When Sony launched the recordable MiniDisc in 1991, music industry watchers fully expected it to signal the end of the cassette, just as the CD displaced vinyl in the Eighties.
Such success appears to have eluded the MiniDisc and 12 years later, the British Phonographic Institute (BPI) reported that sales of pre-recorded MiniDiscs had dropped from &£3.1m in 1999 to a paltry &£500,000 last year – a slide of 84 per cent.
For most music fans, the CD reigns supreme, capturing 97 per cent of all album sales in 2001, according to the BPI. Other pre-recorded formats sell in negligible amounts.
But despite the collapse of MiniDisc’s pre-recorded sales and the rise of MP3 technology, MiniDisc players have stubbornly refused to roll over and die, with Sony claiming that their sales alone topped &£67m in 2001, an increase of ten per cent against the previous year.
In January, Sony launched NetMD, an extension of MiniDisc technology that can transfer music data, including MP3 files, at high speeds from PC to MiniDisc.
Sony spokeswoman Amanda Behrend claims the company is not concerned about the pre-recorded MiniDisc sales figures, arguing that consumers use MiniDiscs to make copies of their favourite albums so they can listen to them while travelling. She says: “The MiniDisc has been positioned as a mass-market digital format. Now with NetMD, it is also focusing on the younger market who are part of the Internet generation.”
A spokeswoman for BPI adds: “The pre-recorded MiniDisc format never really took off. There aren’t enough titles available and it was always seen as a niche for music buffs.”
The reason for their survival, says Dixons senior product manager Martin Crane, is that the digital quality is good and, unlike CD Walkmans, MiniDisc players do not jump.
“And whereas blank cassettes deteriorate quickly, MiniDiscs can be re-recorded a million times with no loss of quality.”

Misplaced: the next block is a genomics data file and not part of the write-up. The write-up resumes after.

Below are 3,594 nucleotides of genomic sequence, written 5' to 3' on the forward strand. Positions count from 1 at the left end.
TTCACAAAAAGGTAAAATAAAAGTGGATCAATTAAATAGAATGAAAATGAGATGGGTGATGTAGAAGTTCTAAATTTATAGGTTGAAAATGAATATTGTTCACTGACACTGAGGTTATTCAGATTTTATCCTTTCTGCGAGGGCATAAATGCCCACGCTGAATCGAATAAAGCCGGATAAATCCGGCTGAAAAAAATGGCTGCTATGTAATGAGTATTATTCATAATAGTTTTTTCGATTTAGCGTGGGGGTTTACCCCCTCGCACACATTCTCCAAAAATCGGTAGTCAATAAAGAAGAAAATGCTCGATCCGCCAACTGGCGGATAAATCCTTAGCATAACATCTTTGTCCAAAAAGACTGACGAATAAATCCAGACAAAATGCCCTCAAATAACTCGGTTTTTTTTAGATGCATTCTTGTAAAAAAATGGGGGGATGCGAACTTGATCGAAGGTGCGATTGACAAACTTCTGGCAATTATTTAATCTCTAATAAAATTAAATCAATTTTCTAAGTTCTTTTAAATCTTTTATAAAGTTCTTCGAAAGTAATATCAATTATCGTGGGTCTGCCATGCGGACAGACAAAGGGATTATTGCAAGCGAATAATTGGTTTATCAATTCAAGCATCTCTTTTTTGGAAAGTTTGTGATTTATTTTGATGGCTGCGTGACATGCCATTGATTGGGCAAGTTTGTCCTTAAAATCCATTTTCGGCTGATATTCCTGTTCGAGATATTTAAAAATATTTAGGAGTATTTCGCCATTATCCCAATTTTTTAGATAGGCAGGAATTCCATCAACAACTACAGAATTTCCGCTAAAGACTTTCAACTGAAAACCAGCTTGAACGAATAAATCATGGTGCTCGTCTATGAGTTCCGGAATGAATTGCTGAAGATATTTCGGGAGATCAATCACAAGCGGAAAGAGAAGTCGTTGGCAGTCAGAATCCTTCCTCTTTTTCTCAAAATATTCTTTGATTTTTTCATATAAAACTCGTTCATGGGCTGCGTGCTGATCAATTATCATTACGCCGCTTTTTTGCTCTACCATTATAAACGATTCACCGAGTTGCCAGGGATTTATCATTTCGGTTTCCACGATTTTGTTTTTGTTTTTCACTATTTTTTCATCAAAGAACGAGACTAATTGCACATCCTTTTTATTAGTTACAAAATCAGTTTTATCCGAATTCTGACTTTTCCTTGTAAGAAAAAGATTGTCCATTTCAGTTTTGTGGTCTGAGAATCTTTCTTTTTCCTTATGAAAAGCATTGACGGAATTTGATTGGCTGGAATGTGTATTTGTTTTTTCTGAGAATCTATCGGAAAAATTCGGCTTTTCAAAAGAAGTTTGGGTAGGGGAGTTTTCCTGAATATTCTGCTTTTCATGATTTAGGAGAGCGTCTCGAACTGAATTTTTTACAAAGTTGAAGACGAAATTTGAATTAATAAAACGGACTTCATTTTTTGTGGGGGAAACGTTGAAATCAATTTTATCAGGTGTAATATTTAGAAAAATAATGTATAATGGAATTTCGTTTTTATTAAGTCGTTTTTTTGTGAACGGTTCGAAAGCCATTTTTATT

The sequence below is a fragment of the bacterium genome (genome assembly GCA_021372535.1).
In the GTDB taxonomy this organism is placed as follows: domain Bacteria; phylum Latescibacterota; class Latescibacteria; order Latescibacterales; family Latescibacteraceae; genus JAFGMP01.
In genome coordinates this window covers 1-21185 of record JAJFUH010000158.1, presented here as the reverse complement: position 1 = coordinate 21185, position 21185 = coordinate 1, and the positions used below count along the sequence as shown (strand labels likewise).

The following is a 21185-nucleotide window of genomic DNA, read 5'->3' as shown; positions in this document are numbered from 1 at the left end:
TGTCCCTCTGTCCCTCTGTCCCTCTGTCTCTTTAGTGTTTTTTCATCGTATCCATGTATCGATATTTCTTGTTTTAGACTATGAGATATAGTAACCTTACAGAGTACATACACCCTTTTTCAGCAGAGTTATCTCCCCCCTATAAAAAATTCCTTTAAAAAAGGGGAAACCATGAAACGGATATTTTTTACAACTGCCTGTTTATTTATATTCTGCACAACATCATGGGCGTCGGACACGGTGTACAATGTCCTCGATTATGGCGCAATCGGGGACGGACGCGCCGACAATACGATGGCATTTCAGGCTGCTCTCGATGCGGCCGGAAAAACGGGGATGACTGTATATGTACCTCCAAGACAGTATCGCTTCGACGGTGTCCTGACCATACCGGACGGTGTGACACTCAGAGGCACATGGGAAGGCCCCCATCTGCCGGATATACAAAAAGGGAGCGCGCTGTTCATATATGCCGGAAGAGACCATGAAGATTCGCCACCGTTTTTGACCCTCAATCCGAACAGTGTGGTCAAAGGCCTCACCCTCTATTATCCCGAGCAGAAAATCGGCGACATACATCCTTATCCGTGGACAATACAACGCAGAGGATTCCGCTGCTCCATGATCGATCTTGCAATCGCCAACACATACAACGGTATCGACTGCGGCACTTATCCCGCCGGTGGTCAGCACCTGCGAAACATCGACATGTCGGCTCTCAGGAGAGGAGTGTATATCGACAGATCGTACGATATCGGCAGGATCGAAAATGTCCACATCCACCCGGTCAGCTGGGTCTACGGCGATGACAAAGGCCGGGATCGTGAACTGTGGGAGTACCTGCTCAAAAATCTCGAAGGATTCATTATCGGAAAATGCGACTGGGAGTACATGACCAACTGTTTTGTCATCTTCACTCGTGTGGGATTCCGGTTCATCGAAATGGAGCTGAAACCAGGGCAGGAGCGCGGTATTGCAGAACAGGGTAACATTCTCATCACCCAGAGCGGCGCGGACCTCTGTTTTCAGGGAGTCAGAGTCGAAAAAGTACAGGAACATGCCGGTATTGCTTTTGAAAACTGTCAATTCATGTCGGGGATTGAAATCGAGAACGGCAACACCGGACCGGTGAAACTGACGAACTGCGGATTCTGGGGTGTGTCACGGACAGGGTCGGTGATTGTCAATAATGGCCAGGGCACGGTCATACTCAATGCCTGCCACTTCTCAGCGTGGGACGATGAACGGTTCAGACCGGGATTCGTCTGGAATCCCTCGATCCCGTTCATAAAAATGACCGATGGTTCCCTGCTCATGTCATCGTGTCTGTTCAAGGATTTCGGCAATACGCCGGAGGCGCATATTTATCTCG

Crane also ascribes the MiniDisc’s success to the marketing support the technology received from Sony in the mid-Nineties. In 1994, for instance, Sony earmarked &£25m – both above and below the line – for the pan-European launch of four MiniDisc products.
Crane says: “MiniDiscs didn’t take off until about 1996 and, since then, have gone from strength to strength. In the early days it was necessary to achieve consumer awareness – I believe that has been achieved. At Dixons, we invest more in promoting MiniDiscs than any other portable technology, though I can’t say how much.
“Sony has invested properly in the product. It has been very serious about this.”
However, the position of the MiniDisc as a recording platform of choice is far from impregnable, as MP3 and computer technology continues to improve.
MP3 players are small portable devices that can download music files from the Internet via home computers. They cost about &£150 for 40-minute players, &£200 for 80-minute players and &£300 for 150-hour players.
MiniDiscs are much cheaper and cost about &£100 for a device that offers five hours of music. Blank MiniDiscs cost about &£1 each and can be re-used thousands of times with no apparent loss of sound quality. Most people agree MP3 technology has some way to go if it is to really challenge the MiniDisc.
But the signs are already there: in 2001, sales of portable MP3 players were valued at &£7.94m by market researchers GfK – a massive jump of over 367 per cent from &£1.7m in 2000. And although personal MiniDisc sales dominated the market at &£66.83m in 2001, sales only rose by 9.4 per cent from &£61.12m.
Even MiniDisc enthusiast Crane admits the day of the MP3 will come. “MP3 is a mixed success at the moment, but I’m sure it will eventually overtake MiniDisc players as PC technology improves. MiniDiscs will not always be cheaper than MP3 players,” he says.
According to the BPI, overall music sales rose in 2001 by five per cent, but the International Federation of the Phonographic Industry reckons that worldwide sales fell in 2001 for the first time. In contrast, according to Sony’s figures, 9.4 million blank MiniDiscs were sold in 2001, an increase of 23.3 per cent compared with the previous year.
And that, according to one music market analyst, is contributing to a piracy spree, which he argues is wrecking the music industry. He says: “CD-writers (CDRs) are the main culprit, as all new computers now come with a CDR built in. But CDRs and MiniDiscs between them provide a massive opportunity to pirate music at home and that is destroying the music market.”
By way of confirmation, in April last year, the BPI revealed the number of counterfeit CDs rose by 150 per cent in the previous year, to 2.9 million units, costing the industry &£20.5m.
To cap it all, there has been another twist in the piracy saga that, in effect, involves an unholy alliance between MP3 and MiniDisc technology: the NetMD.